That's not from Lina. That's an omniscient sort of narrator, looking at two girls.
“Is the water still warm?” Lina asked, tiptoeing through the living room in her required sleepover attire: a blue shimmering Cinderella costume.
Still not in Lina's POV. W're just observing her.
“Do you really think this’ll make them wet the bed?” Sharlene shook with pent-up laughter, sloshing water down the front of her Snow White costume. “I can’t wait to see that.” Yes, the girls were over the entire princess drama, but Sharlene’s mother absolutely refused to let them raid her closet. Disney princesses were all they had left.
Largely omniscient, but the first character we have an interior view of is Sharlene. We know something that's pent up, not observed, in her. So we have the first hint that Sharleen's POV will come to dominate the scene.
“Sure it will. That’s what my book says, anyway. And, I’ve always wanted to try this on someone, or two someones,” Lina giggled.
“Ready?” The door creaked as Lina opened it. The two almost-teens (some would call them ‘tweens,’ but they hated that word) froze where they stood. With their exceptional hearing, it could be possible that the sleeping twins would hear them sneaking into the room. Especially, since nighttime was moments away and they would be fully rested. The perfect time to prank them.
Still an omniscient narrator who knows what both girls are thinking
Let the fun begin, Lina thought as she swung the door wide, crossing her fingers that it wouldn’t creak anymore. Relieved at the silence of her stealth move, she rolled her eyes at Sharlene and motioned her to the other side of the room. “You take that one,” she said in the softest of whispers.
Now the narrator has swung into Lina's private thoughts. Lina POV isn't narrating, it's still a narrator telling us what Lina thought.
Having taken a few steps inside, Lina realized she couldn’t see; the room was pitch-black. She looked back longingly toward the door searching for any shred of light with which to see by.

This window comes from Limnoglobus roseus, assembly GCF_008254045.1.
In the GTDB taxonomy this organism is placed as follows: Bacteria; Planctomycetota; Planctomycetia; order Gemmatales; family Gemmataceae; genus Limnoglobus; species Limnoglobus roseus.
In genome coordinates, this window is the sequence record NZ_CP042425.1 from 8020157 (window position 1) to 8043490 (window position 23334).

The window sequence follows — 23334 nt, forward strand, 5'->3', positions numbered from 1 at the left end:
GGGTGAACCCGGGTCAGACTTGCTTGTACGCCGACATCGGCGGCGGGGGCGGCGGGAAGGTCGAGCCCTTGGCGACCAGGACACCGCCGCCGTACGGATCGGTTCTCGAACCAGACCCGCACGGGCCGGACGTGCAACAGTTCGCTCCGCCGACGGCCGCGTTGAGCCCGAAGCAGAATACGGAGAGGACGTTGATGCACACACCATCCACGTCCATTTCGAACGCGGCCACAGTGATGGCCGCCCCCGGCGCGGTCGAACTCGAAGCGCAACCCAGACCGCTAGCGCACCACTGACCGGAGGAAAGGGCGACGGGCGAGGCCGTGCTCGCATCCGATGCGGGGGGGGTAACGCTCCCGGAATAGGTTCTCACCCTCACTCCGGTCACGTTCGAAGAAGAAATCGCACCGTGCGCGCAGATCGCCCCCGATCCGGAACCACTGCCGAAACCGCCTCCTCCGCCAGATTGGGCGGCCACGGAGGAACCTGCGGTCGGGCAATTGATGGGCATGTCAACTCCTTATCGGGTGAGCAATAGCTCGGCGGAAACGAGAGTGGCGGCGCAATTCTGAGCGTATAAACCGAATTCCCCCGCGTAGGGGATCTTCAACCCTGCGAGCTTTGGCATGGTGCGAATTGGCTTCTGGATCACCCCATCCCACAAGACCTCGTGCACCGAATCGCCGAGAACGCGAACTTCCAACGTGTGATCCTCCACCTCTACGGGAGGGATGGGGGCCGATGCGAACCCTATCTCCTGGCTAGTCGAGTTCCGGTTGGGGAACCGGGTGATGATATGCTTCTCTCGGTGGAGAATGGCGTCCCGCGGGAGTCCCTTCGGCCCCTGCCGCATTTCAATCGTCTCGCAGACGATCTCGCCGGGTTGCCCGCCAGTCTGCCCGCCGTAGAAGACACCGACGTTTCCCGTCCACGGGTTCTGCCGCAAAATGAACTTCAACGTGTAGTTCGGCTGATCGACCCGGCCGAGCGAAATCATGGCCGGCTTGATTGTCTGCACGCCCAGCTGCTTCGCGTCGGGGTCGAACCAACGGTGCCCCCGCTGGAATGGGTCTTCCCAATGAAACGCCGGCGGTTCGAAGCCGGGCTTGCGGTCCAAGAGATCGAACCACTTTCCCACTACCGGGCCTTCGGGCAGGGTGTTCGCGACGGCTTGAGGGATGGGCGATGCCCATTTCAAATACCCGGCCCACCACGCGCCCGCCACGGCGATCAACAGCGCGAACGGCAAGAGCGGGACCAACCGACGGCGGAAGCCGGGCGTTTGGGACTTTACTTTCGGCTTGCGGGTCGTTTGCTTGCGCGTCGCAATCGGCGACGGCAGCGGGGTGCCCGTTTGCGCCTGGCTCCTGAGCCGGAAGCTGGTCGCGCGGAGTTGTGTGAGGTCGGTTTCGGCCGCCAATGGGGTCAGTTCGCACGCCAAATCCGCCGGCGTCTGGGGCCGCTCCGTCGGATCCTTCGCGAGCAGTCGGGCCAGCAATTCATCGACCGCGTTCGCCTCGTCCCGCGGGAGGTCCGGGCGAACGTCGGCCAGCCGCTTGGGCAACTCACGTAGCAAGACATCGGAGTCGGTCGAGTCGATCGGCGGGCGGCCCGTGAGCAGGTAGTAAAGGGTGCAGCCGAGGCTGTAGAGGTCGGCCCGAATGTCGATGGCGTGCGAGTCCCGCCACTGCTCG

Now we've moved into Lina's POV, but we're not inside Lina's mind; we're still inside a narrator inside Lina.
“What are you doing?” hissed Sharlene, evidently not caring if she spoiled their fun.
This is wiggly. We have insight into Sharlene's mind, but the weak "evidently" comes from no source. We don't know if this is Lina's thought or the narrator unsure of itself.
Turning quickly away and ignoring her friend, determined to get this prank underway, Lina stepped hastily toward one twin’s coffin. She was unsure if this was Derek or Dirk. Either way, this was going to be sweet. Her scheming and plotting coming down to this final sleepover act. Only, too bad she couldn’t see where she was going. One of the brothers left a chair out in the middle of the floor. “Ugh!” She took it in the shins, tumbling headfirst, water flying everywhere.
Lina's thoughts here, but still translated through a narrator or observer.
“Oh, Lina?” Sharlene ran over. “Are you okay?”
Back to narrator's POV. Not Lina's.
Lina was sprawled awkwardly over the floor, rocking herself and holding her shin, trying to block out the sharp pain. Her garishly painted face—sleepover requirement number three—smeared down her cheeks. “I...hurt…my…leg,” she moaned halfway between laughing and crying. “Gawd, I didn’t—ah, man—see that chair.”
More narrator's POV.
“How could you not see it?” Sharlene asked confused, with a duh expression on her face. Her gown made a swooshing sound as she crumpled to the floor next to her. “You should have eagle vision.”
Now we're moved into Sharlene's POV because we have information about her interior state of mind, confusion. What POV notes the swooshing gown? Does a crumbled Lina note such a thing? Does a fearful Sharlene? If either of them does why? This sort of information comes from neither of their current states. Who is observing and communicating this detail?
“Uhh, I don’t know. Guess I was just, uh, focused on…” Something dawned on her. “Hey? Where are your brothers?”
This is NOT in Lina's POV. It gives more direct insight into Lina, but not by much. It's from a narrator's POV. But that narrator seems confused about her role and isn't guiding the reader. It's no wonder, if you thought this passage we strictly from Lena's POV. You've got to take command of your lens. If the point of this scene is to hint that your Lina's got something wrong with her eyes, it did not work. You misdirected the tension.
Um, I never recommended you take vampires out of the story. I recommended you strip that business out as you consider scenes so you can focus on what you wrote was the thrust of the story -- a girl coming of age.